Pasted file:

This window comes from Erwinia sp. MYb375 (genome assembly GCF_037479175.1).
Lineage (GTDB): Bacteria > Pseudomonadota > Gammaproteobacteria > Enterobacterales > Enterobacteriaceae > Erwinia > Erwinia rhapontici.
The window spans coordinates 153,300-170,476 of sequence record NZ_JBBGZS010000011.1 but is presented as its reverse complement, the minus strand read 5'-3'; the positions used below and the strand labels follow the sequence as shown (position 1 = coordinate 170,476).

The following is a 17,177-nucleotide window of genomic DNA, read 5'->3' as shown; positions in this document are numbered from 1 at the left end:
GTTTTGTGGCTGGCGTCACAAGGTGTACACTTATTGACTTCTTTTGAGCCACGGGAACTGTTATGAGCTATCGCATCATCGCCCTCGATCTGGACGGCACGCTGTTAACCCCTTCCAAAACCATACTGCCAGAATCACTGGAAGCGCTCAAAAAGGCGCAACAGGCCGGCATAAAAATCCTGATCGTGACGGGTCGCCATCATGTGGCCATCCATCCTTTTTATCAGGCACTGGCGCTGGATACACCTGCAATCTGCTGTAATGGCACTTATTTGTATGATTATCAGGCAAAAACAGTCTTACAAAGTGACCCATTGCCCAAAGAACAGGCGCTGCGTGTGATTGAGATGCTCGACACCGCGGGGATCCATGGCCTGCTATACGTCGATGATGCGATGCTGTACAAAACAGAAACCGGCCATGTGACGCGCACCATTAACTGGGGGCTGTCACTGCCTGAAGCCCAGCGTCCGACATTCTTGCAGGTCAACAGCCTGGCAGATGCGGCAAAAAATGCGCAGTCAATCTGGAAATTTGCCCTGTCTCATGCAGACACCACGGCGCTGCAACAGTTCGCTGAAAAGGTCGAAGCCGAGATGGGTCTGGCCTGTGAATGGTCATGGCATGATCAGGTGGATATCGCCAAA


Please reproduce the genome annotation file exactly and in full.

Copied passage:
This window comes from Erwinia sp. MYb375 (genome assembly GCF_037479175.1).
Lineage (GTDB): Bacteria > Pseudomonadota > Gammaproteobacteria > Enterobacterales > Enterobacteriaceae > Erwinia > Erwinia rhapontici.
The window spans coordinates 153,300-170,476 of sequence record NZ_JBBGZS010000011.1 but is presented as its reverse complement, the minus strand read 5'-3'; the positions used below and the strand labels follow the sequence as shown (position 1 = coordinate 170,476).

The following is a 17,177-nucleotide window of genomic DNA, read 5'->3' as shown; positions in this document are numbered from 1 at the left end:
GTTTTGTGGCTGGCGTCACAAGGTGTACACTTATTGACTTCTTTTGAGCCACGGGAACTGTTATGAGCTATCGCATCATCGCCCTCGATCTGGACGGCACGCTGTTAACCCCTTCCAAAACCATACTGCCAGAATCACTGGAAGCGCTCAAAAAGGCGCAACAGGCCGGCATAAAAATCCTGATCGTGACGGGTCGCCATCATGTGGCCATCCATCCTTTTTATCAGGCACTGGCGCTGGATACACCTGCAATCTGCTGTAATGGCACTTATTTGTATGATTATCAGGCAAAAACAGTCTTACAAAGTGACCCATTGCCCAAAGAACAGGCGCTGCGTGTGATTGAGATGCTCGACACCGCGGGGATCCATGGCCTGCTATACGTCGATGATGCGATGCTGTACAAAACAGAAACCGGCCATGTGACGCGCACCATTAACTGGGGGCTGTCACTGCCTGAAGCCCAGCGTCCGACATTCTTGCAGGTCAACAGCCTGGCAGATGCGGCAAAAAATGCGCAGTCAATCTGGAAATTTGCCCTGTCTCATGCAGACACCACGGCGCTGCAACAGTTCGCTGAAAAGGTCGAAGCCGAGATGGGTCTGGCCTGTGAATGGTCATGGCATGATCAGGTGGATATCGCCAAA